Interior Design in Seattle
Study Interior Design in the Emerald City
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After you arrive, you’ll be right back out the door again to study interior design and architecture and get to know the city with a tour from the Seattle Architectural Foundation. You’ll take a trip back through the Roaring Twenties, first stopping at the Fairmont Olympic Hotel and checking out the art deco on the inside and out of that building, and then carrying on to other buildings in the same style.
Today you’ll be stretching your legs after a quick stop at the Ballard Historical Society to pick up a brochure to guide you on a walking tour. Ballard used to be a separate town but is now part of Seattle, but much of what made Ballard unique has been remarkably well preserved. On the walking tour, you’ll get to see architectural styles ranging from Neoclassical to Second Empire Baroque to Renaissance to Romanesque. The walking tour will provide you with a deep dive in the nuanced differences of these architectural styles as well as a look inside to see how the difference outside effect differences outside.
You’ll get to see the latest and greatest in interior design when you take a walk through the Seattle Design Center showrooms. With over twenty different spaces and designers’ works on display, you’ll see something a little different in every room you enter, with a focus on more contemporary works. You might find some inspiration for your own home as you walk through, or if you are a budding designer, you might get the spark of an idea for a creation of your own.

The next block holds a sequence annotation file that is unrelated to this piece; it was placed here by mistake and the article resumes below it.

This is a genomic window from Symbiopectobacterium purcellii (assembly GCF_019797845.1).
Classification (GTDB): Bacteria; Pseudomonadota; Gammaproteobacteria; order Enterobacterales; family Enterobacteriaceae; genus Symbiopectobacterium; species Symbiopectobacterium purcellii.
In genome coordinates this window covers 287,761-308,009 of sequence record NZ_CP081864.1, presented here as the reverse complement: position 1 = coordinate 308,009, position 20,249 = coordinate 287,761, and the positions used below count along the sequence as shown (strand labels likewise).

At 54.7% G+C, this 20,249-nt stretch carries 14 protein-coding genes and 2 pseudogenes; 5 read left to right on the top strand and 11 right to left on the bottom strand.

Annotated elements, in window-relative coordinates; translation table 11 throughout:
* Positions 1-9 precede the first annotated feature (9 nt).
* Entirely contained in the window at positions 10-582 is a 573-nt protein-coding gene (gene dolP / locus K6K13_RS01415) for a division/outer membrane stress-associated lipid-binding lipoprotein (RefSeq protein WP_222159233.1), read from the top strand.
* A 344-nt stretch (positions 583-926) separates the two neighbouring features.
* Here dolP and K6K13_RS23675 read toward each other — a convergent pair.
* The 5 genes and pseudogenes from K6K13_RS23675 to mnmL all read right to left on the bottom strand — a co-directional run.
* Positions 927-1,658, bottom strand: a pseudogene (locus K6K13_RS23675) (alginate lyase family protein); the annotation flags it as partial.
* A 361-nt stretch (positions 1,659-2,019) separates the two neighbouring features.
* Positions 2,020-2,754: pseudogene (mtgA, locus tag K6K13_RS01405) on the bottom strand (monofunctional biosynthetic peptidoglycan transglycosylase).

Today you’ll be experiencing minimalism at its finest. The Nordic Museum combines the minimalism of Nordic architecture and interior design with culture and history of the five Nordic countries. Pay close attention to the outside of the building as well as the exhibits inside. No detail is spared in the silvery zinc-plated exterior nor the vastness of the interior. If you’d like to learn a little more about art common in interior design in Nordic cultures and try your hand at it, the museum does offer classes in woodcarving.
Built in 1914, the Smith Tower was once the tallest building west of the Mississippi River and today offers a glimpse into the past. From the marble walls to the ornate gold elevator doors, it’s a look at old world skyscraper design. You’re allowed to take a self-guided tour, exploring the floors and the nuances of the way buildings like these used to be designed. Keep an eye out for small details, and if you’d like to learn more about the history of the building, there’s a Legends of Smith Tower exhibit that’s just for you. Before you leave, don’t forget to snap a selfie in the Wishing Chair.
What was once an upscale club for veterans of the Klondike Gold Rush became a hotel and now stands as a fantastic example of Beaux Arts architectural style. Before heading inside, take a close look at the terra cotta the building is made of and look up. You’ll see why the Arctic Club is named as it is. Adorning the third-floor exterior are terra cotta walruses with their mouths wide open. Stroll through the public areas of the hotel to see what a stopover looked like for travelers over 100 years ago. And if you’re hungry, grab a bite at one of the bars or restaurants inside, which have been quite well preserved.
No trip to Seattle would be complete without a visit to the Space Needle, and yours won’t be either. Before leaving the city today, you’ll head up to the very top to take a look over the entire metropolitan area. Built for the 1962 World’s Fair, the futuristic building has the ability to withstand earthquakes and hurricane-force winds. It’s tempting to spend the whole time you’re there looking over the city, but don’t miss the mid-century-style interior of the observation deck.
Seattle is a great place to study interior design and architecture. Its rich history makes it incredibly diverse in building style and decor. From the most modern and minimalist to Klondike Gold Rush era buildings, you can see it all in the Emerald City.
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